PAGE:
Mostly because it sounds like a band I could imagine playing one of the clubs in Bordertown. Michelle will win a copy of Welcome to Bordertown — but fear not. The rest of you can get one, too. You just have to buy it or hit the library. Everyone wins!
People! I am throwing a contest. You can win a copy of Welcome to Bordertown, the awesome anthology that’s relaunching the beloved shared-world contemporary fantasy series.
My story “Our Stars, Our Selves” features a would-be rock star, and in recognition of that fact, here’s what you do to win:
Give me your best imaginary name for a band.
That’s it. Leave your ideal imaginary band name in the comments here, any time between now and midnight Pacific time on Friday, May 20th. I will choose my favorite (I dare not say “the best”), and the winner will be sent a copy of the anthology. One entry per commenter, please. (If I am utterly torn and unable to choose among the top contenders, I will apply some sort of randomization to determine the winner from that pool.) Do include an e-mail of some kind so I can contact you in case you win.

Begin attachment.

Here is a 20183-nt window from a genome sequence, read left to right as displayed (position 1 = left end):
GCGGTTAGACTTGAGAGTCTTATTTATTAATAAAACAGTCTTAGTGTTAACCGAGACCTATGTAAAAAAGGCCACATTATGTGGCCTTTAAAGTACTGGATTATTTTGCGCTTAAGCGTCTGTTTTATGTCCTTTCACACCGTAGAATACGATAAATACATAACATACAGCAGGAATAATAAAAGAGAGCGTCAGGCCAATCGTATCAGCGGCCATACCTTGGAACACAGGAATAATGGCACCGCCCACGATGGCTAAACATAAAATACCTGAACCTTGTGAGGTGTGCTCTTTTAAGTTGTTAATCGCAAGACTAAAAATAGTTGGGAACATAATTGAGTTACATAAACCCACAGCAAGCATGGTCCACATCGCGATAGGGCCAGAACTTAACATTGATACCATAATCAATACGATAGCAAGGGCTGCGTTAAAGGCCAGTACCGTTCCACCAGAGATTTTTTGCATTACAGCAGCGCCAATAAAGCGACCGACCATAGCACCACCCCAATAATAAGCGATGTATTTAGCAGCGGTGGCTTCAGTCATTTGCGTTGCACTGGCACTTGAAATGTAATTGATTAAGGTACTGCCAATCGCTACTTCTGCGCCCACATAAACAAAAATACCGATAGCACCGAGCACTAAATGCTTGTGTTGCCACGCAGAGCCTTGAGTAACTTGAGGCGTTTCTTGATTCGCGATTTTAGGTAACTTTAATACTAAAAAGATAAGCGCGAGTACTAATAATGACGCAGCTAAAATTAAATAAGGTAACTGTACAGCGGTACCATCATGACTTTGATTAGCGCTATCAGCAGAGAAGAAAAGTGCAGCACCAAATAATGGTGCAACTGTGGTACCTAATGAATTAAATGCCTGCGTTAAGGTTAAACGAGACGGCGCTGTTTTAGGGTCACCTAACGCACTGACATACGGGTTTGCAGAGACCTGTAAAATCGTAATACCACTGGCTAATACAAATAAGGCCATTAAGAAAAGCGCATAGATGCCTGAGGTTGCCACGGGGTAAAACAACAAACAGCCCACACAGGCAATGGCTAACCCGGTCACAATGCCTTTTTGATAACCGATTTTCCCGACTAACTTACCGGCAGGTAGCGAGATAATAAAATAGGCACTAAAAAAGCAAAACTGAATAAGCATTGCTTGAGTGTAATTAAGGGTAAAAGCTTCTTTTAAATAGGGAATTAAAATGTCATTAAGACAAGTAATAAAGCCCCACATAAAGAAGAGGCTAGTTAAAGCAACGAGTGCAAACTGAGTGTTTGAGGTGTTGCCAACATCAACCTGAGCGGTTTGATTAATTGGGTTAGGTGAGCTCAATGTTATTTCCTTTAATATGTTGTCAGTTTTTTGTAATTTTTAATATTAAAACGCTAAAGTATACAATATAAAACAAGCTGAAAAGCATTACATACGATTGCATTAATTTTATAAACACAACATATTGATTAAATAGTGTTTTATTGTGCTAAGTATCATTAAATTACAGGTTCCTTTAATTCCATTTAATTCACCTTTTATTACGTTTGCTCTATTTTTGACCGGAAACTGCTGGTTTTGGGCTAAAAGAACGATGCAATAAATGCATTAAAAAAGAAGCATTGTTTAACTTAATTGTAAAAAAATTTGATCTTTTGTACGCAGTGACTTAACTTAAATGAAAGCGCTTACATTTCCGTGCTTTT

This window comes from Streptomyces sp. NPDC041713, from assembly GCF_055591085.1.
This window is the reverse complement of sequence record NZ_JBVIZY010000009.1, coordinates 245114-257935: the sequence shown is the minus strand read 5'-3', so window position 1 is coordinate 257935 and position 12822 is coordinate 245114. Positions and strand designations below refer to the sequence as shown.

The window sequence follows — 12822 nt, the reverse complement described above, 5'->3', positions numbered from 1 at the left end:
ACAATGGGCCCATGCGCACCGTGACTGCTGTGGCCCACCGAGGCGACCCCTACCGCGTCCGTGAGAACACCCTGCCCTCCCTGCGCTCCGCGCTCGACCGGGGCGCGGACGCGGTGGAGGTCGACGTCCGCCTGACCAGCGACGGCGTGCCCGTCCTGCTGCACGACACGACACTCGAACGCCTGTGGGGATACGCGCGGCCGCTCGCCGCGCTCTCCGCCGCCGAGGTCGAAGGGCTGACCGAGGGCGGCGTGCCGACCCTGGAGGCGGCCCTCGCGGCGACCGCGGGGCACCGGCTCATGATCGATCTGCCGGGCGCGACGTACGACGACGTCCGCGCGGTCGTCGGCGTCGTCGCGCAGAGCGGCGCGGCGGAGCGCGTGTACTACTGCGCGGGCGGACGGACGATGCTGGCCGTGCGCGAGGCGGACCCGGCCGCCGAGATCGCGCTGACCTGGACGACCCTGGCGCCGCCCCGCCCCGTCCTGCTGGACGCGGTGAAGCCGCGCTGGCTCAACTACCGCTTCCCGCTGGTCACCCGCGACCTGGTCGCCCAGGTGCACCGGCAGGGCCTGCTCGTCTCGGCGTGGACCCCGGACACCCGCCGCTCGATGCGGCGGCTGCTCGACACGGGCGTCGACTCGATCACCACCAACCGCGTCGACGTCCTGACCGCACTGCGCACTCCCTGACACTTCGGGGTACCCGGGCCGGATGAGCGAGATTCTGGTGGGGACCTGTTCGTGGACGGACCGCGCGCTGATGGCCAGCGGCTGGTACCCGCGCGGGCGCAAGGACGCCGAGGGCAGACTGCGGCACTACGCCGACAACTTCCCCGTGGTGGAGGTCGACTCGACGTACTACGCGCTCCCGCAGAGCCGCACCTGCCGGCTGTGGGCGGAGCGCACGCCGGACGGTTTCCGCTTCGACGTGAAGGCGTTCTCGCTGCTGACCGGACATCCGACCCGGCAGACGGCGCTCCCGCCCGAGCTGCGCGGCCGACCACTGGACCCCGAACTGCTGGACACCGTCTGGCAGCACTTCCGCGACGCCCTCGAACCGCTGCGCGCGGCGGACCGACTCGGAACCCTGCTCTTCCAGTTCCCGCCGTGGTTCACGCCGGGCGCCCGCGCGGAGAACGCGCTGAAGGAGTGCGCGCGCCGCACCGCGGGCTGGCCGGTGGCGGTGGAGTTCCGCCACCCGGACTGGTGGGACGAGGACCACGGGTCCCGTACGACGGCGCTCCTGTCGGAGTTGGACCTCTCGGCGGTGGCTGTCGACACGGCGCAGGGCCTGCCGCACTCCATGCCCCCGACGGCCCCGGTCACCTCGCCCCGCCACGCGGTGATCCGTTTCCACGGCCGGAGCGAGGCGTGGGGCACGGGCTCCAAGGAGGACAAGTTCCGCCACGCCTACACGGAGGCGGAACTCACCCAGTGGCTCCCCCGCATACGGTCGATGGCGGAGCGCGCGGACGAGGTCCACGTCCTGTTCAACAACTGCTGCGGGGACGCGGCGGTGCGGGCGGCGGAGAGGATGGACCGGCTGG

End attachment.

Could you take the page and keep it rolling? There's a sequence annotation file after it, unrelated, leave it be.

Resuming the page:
(Fake band names only, please. The point isn’t to promote your emocore shoegaze string quartet, no matter how cool your name is, though of course I wish you the best of luck.)
I mean, I assume everyone else is like me and my friends, in that every time you utter or encounter an unusual phrase, you immediately declare, “That’s going to be the name of my next band.” (I’ve named lots of fictional bands, from Allison Wonderland to Feral Sex Herd to Vicodin Love Confession — though I had to take that last one out of a novel when an actual band started using it as their name.) Now you can turn that band-naming impulse into sweet free book profit!